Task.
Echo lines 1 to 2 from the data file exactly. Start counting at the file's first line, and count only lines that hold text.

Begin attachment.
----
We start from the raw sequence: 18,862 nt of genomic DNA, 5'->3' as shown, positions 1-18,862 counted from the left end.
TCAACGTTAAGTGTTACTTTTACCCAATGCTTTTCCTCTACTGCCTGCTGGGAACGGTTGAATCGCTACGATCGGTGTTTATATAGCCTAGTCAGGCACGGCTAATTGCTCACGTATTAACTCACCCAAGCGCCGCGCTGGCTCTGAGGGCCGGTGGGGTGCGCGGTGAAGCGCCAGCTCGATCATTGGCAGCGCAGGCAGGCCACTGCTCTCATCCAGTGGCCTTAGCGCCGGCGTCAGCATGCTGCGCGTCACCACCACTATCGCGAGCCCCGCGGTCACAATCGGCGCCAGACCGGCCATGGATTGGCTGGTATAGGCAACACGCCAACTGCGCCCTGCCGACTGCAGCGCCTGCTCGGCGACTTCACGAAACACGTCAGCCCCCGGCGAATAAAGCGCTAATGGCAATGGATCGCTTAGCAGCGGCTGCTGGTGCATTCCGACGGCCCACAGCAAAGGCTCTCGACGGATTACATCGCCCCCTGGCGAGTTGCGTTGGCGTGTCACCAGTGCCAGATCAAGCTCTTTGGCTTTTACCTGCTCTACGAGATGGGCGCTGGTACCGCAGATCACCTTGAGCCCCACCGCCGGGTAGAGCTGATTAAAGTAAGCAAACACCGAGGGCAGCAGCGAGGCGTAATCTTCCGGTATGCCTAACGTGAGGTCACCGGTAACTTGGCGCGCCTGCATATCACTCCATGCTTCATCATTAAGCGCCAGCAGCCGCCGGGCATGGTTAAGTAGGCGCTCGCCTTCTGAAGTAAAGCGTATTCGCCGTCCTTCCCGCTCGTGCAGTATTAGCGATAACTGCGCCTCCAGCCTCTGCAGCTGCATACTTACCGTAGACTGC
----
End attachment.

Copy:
We start from the raw sequence: 18,862 nt of genomic DNA, 5'->3' as shown, positions 1-18,862 counted from the left end.
TCAACGTTAAGTGTTACTTTTACCCAATGCTTTTCCTCTACTGCCTGCTGGGAACGGTTGAATCGCTACGATCGGTGTTTATATAGCCTAGTCAGGCACGGCTAATTGCTCACGTATTAACTCACCCAAGCGCCGCGCTGGCTCTGAGGGCCGGTGGGGTGCGCGGTGAAGCGCCAGCTCGATCATTGGCAGCGCAGGCAGGCCACTGCTCTCATCCAGTGGCCTTAGCGCCGGCGTCAGCATGCTGCGCGTCACCACCACTATCGCGAGCCCCGCGGTCACAATCGGCGCCAGACCGGCCATGGATTGGCTGGTATAGGCAACACGCCAACTGCGCCCTGCCGACTGCAGCGCCTGCTCGGCGACTTCACGAAACACGTCAGCCCCCGGCGAATAAAGCGCTAATGGCAATGGATCGCTTAGCAGCGGCTGCTGGTGCATTCCGACGGCCCACAGCAAAGGCTCTCGACGGATTACATCGCCCCCTGGCGAGTTGCGTTGGCGTGTCACCAGTGCCAGATCAAGCTCTTTGGCTTTTACCTGCTCTACGAGATGGGCGCTGGTACCGCAGATCACCTTGAGCCCCACCGCCGGGTAGAGCTGATTAAAGTAAGCAAACACCGAGGGCAGCAGCGAGGCGTAATCTTCCGGTATGCCTAACGTGAGGTCACCGGTAACTTGGCGCGCCTGCATATCACTCCATGCTTCATCATTAAGCGCCAGCAGCCGCCGGGCATGGTTAAGTAGGCGCTCGCCTTCTGAAGTAAAGCGTATTCGCCGTCCTTCCCGCTCGTGCAGTATTAGCGATAACTGCGCCTCCAGCCTCTGCAGCTGCATACTTACCGTAGACTGC